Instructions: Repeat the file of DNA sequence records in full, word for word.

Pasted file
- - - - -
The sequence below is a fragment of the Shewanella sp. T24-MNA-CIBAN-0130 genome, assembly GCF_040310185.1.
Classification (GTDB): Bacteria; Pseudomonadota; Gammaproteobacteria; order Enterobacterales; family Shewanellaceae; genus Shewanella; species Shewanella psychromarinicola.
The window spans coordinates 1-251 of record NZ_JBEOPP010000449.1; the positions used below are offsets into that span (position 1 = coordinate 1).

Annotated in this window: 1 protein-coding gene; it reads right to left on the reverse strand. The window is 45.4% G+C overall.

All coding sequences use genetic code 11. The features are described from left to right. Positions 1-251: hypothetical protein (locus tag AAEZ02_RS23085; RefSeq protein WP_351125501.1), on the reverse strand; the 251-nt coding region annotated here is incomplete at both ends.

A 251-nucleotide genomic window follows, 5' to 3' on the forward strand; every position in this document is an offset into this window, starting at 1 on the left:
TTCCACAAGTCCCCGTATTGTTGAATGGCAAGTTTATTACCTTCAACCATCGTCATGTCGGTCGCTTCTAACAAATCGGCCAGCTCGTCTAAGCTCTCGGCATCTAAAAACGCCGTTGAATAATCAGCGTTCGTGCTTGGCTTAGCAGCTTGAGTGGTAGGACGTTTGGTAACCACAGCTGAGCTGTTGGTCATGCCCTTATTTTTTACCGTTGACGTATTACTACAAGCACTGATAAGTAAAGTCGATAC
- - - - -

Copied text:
The sequence below is a fragment of the Shewanella sp. T24-MNA-CIBAN-0130 genome, assembly GCF_040310185.1.
Classification (GTDB): Bacteria; Pseudomonadota; Gammaproteobacteria; order Enterobacterales; family Shewanellaceae; genus Shewanella; species Shewanella psychromarinicola.
The window spans coordinates 1-251 of record NZ_JBEOPP010000449.1; the positions used below are offsets into that span (position 1 = coordinate 1).

Annotated in this window: 1 protein-coding gene; it reads right to left on the reverse strand. The window is 45.4% G+C overall.

All coding sequences use genetic code 11. The features are described from left to right. Positions 1-251: hypothetical protein (locus tag AAEZ02_RS23085; RefSeq protein WP_351125501.1), on the reverse strand; the 251-nt coding region annotated here is incomplete at both ends.

A 251-nucleotide genomic window follows, 5' to 3' on the forward strand; every position in this document is an offset into this window, starting at 1 on the left:
TTCCACAAGTCCCCGTATTGTTGAATGGCAAGTTTATTACCTTCAACCATCGTCATGTCGGTCGCTTCTAACAAATCGGCCAGCTCGTCTAAGCTCTCGGCATCTAAAAACGCCGTTGAATAATCAGCGTTCGTGCTTGGCTTAGCAGCTTGAGTGGTAGGACGTTTGGTAACCACAGCTGAGCTGTTGGTCATGCCCTTATTTTTTACCGTTGACGTATTACTACAAGCACTGATAAGTAAAGTCGATAC